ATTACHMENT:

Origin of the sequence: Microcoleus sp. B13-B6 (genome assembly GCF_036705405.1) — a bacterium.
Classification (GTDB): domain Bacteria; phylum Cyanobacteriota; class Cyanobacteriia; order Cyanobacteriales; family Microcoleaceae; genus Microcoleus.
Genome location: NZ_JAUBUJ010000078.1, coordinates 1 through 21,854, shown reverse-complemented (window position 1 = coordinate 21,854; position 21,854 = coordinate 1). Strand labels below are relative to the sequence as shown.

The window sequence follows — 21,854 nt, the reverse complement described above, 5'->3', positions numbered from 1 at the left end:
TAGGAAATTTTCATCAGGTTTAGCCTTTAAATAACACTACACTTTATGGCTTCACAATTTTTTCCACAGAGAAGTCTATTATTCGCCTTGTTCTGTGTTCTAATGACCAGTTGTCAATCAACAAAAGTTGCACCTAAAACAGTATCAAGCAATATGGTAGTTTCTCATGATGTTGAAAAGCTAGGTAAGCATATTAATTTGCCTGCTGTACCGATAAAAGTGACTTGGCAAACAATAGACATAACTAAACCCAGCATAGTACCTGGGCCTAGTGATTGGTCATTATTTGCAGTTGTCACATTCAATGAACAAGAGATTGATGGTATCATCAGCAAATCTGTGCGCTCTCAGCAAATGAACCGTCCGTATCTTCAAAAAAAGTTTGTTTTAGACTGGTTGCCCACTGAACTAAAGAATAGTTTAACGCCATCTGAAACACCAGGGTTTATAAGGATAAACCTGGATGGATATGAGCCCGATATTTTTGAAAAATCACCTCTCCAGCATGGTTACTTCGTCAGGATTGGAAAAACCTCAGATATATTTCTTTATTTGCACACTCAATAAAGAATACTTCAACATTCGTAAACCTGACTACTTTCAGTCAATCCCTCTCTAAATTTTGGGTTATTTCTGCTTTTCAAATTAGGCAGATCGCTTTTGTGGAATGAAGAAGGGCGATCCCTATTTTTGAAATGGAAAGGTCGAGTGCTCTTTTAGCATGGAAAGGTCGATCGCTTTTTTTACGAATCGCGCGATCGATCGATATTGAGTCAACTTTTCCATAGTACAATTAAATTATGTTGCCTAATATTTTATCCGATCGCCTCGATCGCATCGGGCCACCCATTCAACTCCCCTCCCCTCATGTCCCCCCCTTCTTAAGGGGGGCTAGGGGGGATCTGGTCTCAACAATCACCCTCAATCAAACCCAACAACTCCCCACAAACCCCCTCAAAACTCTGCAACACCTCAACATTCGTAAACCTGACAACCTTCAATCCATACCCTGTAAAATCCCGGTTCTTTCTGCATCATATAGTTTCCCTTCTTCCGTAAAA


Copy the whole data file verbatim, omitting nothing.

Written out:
Origin of the sequence: Microcoleus sp. B13-B6 (genome assembly GCF_036705405.1) — a bacterium.
Classification (GTDB): domain Bacteria; phylum Cyanobacteriota; class Cyanobacteriia; order Cyanobacteriales; family Microcoleaceae; genus Microcoleus.
Genome location: NZ_JAUBUJ010000078.1, coordinates 1 through 21,854, shown reverse-complemented (window position 1 = coordinate 21,854; position 21,854 = coordinate 1). Strand labels below are relative to the sequence as shown.

The window sequence follows — 21,854 nt, the reverse complement described above, 5'->3', positions numbered from 1 at the left end:
TAGGAAATTTTCATCAGGTTTAGCCTTTAAATAACACTACACTTTATGGCTTCACAATTTTTTCCACAGAGAAGTCTATTATTCGCCTTGTTCTGTGTTCTAATGACCAGTTGTCAATCAACAAAAGTTGCACCTAAAACAGTATCAAGCAATATGGTAGTTTCTCATGATGTTGAAAAGCTAGGTAAGCATATTAATTTGCCTGCTGTACCGATAAAAGTGACTTGGCAAACAATAGACATAACTAAACCCAGCATAGTACCTGGGCCTAGTGATTGGTCATTATTTGCAGTTGTCACATTCAATGAACAAGAGATTGATGGTATCATCAGCAAATCTGTGCGCTCTCAGCAAATGAACCGTCCGTATCTTCAAAAAAAGTTTGTTTTAGACTGGTTGCCCACTGAACTAAAGAATAGTTTAACGCCATCTGAAACACCAGGGTTTATAAGGATAAACCTGGATGGATATGAGCCCGATATTTTTGAAAAATCACCTCTCCAGCATGGTTACTTCGTCAGGATTGGAAAAACCTCAGATATATTTCTTTATTTGCACACTCAATAAAGAATACTTCAACATTCGTAAACCTGACTACTTTCAGTCAATCCCTCTCTAAATTTTGGGTTATTTCTGCTTTTCAAATTAGGCAGATCGCTTTTGTGGAATGAAGAAGGGCGATCCCTATTTTTGAAATGGAAAGGTCGAGTGCTCTTTTAGCATGGAAAGGTCGATCGCTTTTTTTACGAATCGCGCGATCGATCGATATTGAGTCAACTTTTCCATAGTACAATTAAATTATGTTGCCTAATATTTTATCCGATCGCCTCGATCGCATCGGGCCACCCATTCAACTCCCCTCCCCTCATGTCCCCCCCTTCTTAAGGGGGGCTAGGGGGGATCTGGTCTCAACAATCACCCTCAATCAAACCCAACAACTCCCCACAAACCCCCTCAAAACTCTGCAACACCTCAACATTCGTAAACCTGACAACCTTCAATCCATACCCTGTAAAATCCCGGTTCTTTCTGCATCATATAGTTTCCCTTCTTCCGTAAAA